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Publication numberUS5407395 A
Publication typeGrant
Application numberUS 08/250,003
Publication dateApr 18, 1995
Filing dateMay 27, 1994
Priority dateJun 4, 1993
Fee statusLapsed
Also published asCN1100051A, DE4318648C1
Publication number08250003, 250003, US 5407395 A, US 5407395A, US-A-5407395, US5407395 A, US5407395A
InventorsHubert Kramer
Original AssigneeKraemer; Hubert
Export CitationBiBTeX, EndNote, RefMan
External Links: USPTO, USPTO Assignment, Espacenet
Steplessly variable belt drive for bicycle
US 5407395 A
Abstract
A steplessly variable-ratio drive has a drive wheel having a hub rotatable about a drive axis, adapted to be normally rotated in a forward direction about the axis, and having at least three angularly equispaced pivots radially equispaced from the axis. Respective segments each have an inner end pivoted at the respective pivot on the hub, an outer end radially offset from the respective pivot, and a radially outwardly convex curved outer surface. Respective springs braced generally radially between the outer ends of the segments and the inner ends of the adjacent segments urge the outer ends radially outward. A driven wheel has a hub rotatable about a driven axis substantially parallel to the drive axis, adapted to be normally rotated in the forward direction about the driven axis, and having a plurality of angularly equispaced pivots radially equispaced from the driven-wheel axis. Respective segments each have an inner end pivoted at the respective pivot on the driven-wheel hub, an outer end radially offset from the respective pivot, and a radially outwardly convex curved outer surface. A belt is spanned over and interconnects the wheels.
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Claims(7)
I claim:
1. A steplessly variable-ratio drive comprising:
a drive wheel having
a hub rotatable about a drive axis, adapted to be normally rotated in a forward direction about the axis, and having at least three angularly equispaced pivots radially equispaced from the axis,
respective segments each having an inner end pivoted at the respective pivot on the hub, an outer end radially offset from the respective pivot, and a radially outwardly convex curved outer surface, and
respective springs braced generally radially between the outer ends of the segments and the inner ends of the adjacent segments and urging the outer ends radially outward;
a driven wheel having
a hub rotatable about a driven axis substantially parallel to the drive axis, adapted to be normally rotated in the forward direction about the driven axis, and having a plurality of angularly equispaced pivots radially equispaced from the driven-wheel axis, and
respective segments each having an inner end pivoted at the respective pivot on the driven-wheel hub, an outer end radially offset from the respective pivot, and a radially outwardly convex curved outer surface; and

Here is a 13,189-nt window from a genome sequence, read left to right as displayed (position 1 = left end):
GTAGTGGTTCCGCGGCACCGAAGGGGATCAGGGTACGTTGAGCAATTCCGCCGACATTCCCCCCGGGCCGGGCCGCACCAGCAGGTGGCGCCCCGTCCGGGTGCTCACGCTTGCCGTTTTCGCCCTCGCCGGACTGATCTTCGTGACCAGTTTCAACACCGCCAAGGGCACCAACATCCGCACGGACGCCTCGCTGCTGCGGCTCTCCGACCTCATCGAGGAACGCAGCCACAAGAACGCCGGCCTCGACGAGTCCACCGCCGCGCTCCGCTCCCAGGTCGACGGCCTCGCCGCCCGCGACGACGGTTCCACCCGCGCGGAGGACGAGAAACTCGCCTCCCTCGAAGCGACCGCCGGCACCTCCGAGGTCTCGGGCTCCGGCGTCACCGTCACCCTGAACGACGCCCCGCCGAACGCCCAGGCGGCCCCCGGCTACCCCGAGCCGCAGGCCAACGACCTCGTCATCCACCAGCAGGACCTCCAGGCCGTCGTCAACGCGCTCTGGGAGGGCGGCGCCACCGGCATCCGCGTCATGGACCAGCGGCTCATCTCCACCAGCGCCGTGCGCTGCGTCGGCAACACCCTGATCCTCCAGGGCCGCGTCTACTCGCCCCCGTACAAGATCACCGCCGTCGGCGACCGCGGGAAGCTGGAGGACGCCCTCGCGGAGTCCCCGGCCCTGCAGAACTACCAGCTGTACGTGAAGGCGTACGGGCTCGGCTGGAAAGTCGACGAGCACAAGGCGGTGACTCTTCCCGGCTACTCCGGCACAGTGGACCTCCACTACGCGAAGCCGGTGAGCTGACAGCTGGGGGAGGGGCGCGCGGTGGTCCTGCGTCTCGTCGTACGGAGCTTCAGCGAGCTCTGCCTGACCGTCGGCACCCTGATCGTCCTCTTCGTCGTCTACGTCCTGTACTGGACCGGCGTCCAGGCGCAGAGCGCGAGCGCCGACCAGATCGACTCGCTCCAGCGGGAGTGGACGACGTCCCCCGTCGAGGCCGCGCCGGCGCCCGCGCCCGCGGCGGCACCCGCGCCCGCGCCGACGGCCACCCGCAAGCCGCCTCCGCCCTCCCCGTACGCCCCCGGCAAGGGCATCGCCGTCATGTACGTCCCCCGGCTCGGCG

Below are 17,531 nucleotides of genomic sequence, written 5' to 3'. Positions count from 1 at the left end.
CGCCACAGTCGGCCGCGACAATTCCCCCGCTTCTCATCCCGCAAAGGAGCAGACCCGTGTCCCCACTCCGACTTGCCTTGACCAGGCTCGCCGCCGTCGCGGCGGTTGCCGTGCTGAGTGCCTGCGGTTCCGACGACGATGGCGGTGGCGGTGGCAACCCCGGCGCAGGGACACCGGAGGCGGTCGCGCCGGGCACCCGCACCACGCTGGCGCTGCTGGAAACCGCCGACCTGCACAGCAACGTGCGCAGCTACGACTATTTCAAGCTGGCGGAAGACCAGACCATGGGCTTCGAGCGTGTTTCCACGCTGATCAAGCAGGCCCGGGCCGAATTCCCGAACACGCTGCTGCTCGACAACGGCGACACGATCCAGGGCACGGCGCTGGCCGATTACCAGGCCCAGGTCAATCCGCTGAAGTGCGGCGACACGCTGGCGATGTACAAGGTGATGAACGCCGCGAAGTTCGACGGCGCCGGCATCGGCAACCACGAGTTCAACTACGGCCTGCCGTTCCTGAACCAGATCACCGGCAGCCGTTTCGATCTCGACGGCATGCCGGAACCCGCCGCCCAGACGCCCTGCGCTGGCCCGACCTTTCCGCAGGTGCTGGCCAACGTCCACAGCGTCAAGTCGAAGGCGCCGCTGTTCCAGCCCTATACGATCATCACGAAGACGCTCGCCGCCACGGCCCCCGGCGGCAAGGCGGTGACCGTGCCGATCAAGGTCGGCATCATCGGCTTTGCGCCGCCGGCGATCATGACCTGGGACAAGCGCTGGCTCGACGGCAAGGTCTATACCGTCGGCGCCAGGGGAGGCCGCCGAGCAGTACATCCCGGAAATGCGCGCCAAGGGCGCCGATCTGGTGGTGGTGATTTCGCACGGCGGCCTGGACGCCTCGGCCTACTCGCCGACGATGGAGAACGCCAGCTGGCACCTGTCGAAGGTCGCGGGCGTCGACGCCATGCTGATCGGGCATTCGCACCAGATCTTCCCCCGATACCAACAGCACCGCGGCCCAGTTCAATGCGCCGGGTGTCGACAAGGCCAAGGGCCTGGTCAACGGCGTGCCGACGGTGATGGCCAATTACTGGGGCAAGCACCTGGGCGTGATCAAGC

a belt spanned over and interconnecting the wheels.
2. The variable-ratio belt drive defined in claim 1 wherein relative to the direction the inner end of each drive-wheel segment leads the respective outer end.
3. The variable-ratio belt drive defined in claim 1 wherein relative to the direction the outer surface of each driven-wheel segment has a relatively short leading portion ahead of a location aligned radially with the respective pivot axis and a relatively long trailing portion behind the location, the portions being outwardly convexly curved and being of increasing radius of curvature away from the location.
4. The variable-ratio belt drive defined in claim 1 wherein the outer surfaces of the driven-wheel segments are formed generally as involutes.
5. The variable-ratio belt drive defined in claim 1 wherein the driven wheel is provided with a coaster brake.
6. The variable-ratio belt drive defined in claim 1 wherein the driven wheel is provided with a gear-type speed-change transmission.
7. The variable-ratio belt drive defined in claim 1 wherein the outer end of each drive-wheel segment is generally radially aligned with the inner end of the trailing drive-wheel segment, relative to the direction, and the springs are braced against the inner ends of the drive-wheel segments at locations thereon spaced angularly relative to the direction behind the respective pivots.
Description
FIELD OF THE INVENTION

The present invention relates to steplessly variable transmission. More particularly this invention concerns a steplessly variable belt drive that is usable on a bicycle or the like.

BACKGROUND OF THE INVENTION

Two types of bicycle transmissions are standard. When a large-number of ratios is needed, both the pedal shaft and back wheel are provided with a plurality of coaxial sprockets of different sizes. A chain spans the two and a derailleur mechanism is provided for shifting the chain on both the front and back sprocket. For hill climbing a small-diameter sprocket on the pedal shaft is connected to a large-diameter sprocket on the rear wheel, and for downhill or on-the-level travel the relationship is changed or reversed. Bicycles having fewer ratios, typically a maximum of three or four, use a planetary-gear transmission inside the rear driven-wheel hub. This latter transmission can be made to operate automatically, in response to torque or force. Both these systems have the disadvantage that only a limited number of ratios is available and the changeover from ratio to ratio involves a step.

Accordingly it has been proposed to replace the chain with a belt and use a belt drive with a steplessly variable input/output ratio having a pair of wheels or pulleys of variable effective diameter or pitch coupled together by the belt. Each wheel is formed of at least three radially displaceable segments that are urged radially outward by springs. The spring forces are such that as tension in the belt increases, that is when torque applied to the drive wheel or pulley increases, the drive-wheel diameter decreases in diameter and the rear driven-wheel diameter increases, and vice versa.

As described in German patent 93,896 issued 3 Oct. 1896 to E. A. Ashcroft such a steplessly variable belt drive has spiral springs in the drive and driven wheels, one spiraling in one direction relative to the respective axis and the other spiraling oppositely. The inner ends of the springs are secured to the respective hubs and the outer turn of each spring bears on the radially inner faces of the respective segments. Each wheel has guide plates on which the radially displaceable segments are supported. This structure is cumbersome and difficult to accommodate on a bicycle where space and weight are at a premium, and the rubbing of the segments on the guide plates causes the system to respond sluggishly and malfunction when dirty.